Sunday, December 16, 2007

When Students Attack

I was further reflecting on the nature of lecturing and the madness of going into a room, standing at the front, and having 20-150 people take notes on your random thoughts. It’s a strange business, and can be a very stressful one. Jerry Seinfeld remarked that most of us fear public speaking almost as much or maybe more than death, if we are at a funeral, most of us would prefer to be in the casket rather than delivering the eulogy. While this may be a bit extreme, there is an element of truth to it.

After thousands of years of evolution when we are in stressful situations our bodies are geared to either 'fight or flight', when we have to speak in public, epinephrine (or adrenaline) and norepinephrine (or noradrenaline) goes coursing through our bodies - way more than we need, but we can neither run away or fight, so instead we have to somehow harness all that energy into our performance. This is often difficult to do, I know some lecturers whose hands sweat and their mouth goes dry before a lecture, others get shaking knees and their voices begin to quaver. This is because their hearts are racing and they are preparing for a fight.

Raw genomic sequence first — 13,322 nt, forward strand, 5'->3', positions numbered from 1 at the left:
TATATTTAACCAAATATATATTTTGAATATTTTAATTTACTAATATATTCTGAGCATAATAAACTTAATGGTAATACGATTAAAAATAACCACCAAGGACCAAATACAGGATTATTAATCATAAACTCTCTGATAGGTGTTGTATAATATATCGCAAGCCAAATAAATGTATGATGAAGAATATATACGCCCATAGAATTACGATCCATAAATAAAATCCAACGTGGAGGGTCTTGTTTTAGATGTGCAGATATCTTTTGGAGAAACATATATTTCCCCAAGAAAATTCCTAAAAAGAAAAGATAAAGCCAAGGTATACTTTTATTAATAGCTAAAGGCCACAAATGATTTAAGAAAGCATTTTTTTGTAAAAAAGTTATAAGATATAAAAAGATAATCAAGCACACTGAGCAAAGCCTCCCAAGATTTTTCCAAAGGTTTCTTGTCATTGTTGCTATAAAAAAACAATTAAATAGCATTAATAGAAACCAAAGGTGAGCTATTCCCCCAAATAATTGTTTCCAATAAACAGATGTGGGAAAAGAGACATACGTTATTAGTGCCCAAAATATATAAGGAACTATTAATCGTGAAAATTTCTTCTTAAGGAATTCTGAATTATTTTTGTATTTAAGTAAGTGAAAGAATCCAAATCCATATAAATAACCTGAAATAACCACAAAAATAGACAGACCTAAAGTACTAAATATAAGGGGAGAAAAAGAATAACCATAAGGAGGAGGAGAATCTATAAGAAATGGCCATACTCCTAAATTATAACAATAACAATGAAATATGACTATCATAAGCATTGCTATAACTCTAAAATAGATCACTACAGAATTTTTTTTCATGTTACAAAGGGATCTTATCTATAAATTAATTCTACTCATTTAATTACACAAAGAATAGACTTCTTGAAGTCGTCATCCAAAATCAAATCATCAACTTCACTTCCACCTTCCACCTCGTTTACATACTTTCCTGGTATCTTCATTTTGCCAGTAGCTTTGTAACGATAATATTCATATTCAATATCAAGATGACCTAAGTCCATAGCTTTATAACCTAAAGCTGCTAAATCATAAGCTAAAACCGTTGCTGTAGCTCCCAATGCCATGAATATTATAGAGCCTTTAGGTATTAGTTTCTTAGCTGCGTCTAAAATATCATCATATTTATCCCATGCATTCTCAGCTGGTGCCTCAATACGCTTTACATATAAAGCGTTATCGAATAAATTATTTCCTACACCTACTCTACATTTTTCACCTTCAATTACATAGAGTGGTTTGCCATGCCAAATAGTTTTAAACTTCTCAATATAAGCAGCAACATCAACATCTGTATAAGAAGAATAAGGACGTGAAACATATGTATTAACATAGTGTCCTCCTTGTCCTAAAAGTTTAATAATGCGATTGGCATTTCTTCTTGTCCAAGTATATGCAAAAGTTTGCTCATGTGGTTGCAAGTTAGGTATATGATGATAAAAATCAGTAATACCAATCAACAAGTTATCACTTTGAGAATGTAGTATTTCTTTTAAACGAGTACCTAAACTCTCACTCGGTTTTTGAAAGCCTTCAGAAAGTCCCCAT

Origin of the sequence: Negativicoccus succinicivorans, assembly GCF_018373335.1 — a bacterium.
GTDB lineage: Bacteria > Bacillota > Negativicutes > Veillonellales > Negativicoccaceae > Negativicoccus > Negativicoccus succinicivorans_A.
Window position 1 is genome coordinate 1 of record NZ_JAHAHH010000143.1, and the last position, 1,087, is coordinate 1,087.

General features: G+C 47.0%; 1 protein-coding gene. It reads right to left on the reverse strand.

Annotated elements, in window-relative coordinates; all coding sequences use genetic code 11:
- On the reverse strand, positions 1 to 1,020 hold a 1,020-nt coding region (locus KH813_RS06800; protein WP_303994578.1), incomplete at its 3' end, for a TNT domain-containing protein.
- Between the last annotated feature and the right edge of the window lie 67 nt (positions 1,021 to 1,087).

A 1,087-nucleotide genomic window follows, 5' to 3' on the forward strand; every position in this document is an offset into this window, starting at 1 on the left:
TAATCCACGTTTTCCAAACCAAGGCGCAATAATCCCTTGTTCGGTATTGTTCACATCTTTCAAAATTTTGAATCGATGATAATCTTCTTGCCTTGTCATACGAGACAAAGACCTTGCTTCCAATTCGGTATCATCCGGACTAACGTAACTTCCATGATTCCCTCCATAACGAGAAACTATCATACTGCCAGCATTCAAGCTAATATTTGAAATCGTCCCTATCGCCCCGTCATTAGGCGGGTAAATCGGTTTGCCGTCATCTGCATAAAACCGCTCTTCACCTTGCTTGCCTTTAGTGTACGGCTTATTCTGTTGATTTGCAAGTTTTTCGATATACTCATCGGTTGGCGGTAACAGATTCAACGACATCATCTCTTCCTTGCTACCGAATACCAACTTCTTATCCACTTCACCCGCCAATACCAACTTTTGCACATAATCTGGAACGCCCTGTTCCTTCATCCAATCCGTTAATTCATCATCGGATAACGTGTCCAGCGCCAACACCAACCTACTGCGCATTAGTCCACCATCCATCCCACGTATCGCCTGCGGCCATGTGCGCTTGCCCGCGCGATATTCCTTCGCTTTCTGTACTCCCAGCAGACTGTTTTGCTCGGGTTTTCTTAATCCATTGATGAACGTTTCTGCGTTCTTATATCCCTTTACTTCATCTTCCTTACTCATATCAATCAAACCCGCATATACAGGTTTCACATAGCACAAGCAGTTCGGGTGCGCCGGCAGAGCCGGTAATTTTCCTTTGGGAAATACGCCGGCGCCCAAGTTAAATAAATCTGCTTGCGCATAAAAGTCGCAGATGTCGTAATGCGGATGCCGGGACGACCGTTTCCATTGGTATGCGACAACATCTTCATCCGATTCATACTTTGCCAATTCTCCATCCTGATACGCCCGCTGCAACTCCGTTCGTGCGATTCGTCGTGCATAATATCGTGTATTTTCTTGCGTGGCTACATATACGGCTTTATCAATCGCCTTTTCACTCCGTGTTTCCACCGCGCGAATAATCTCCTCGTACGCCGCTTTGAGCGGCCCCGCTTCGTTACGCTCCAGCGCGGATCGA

In this heightened state there is a natural fear of attack, and that fear will manifest itself in many ways; in terms of the fear of making mistakes in your lecture or losing your place, or that the students won't like you or they won't 'get' what you're trying to say. There is also the fear of physical attack, irrational but always present; at best the attack may be something tame like a pee shooter attack (like in the Marx Brothers film "Horse Feathers"), or at worst it could be a fatal attack as was the case for Cassian of Imola. He was a teacher whose students bound him to a stake and tortured him to death by stabbing him with their pointed iron styli. There are in fact many such historical cases of students killing their teachers, and no doubt somewhere in our collective unconsciousness every lecturer remembers such events just before they are about to begin to speak.

So the next time you are sitting in a lecture, have a bit of sympathy for your poor lecturer, they are fighting thousands of years of evolution to get their point across to you :-)

No comments: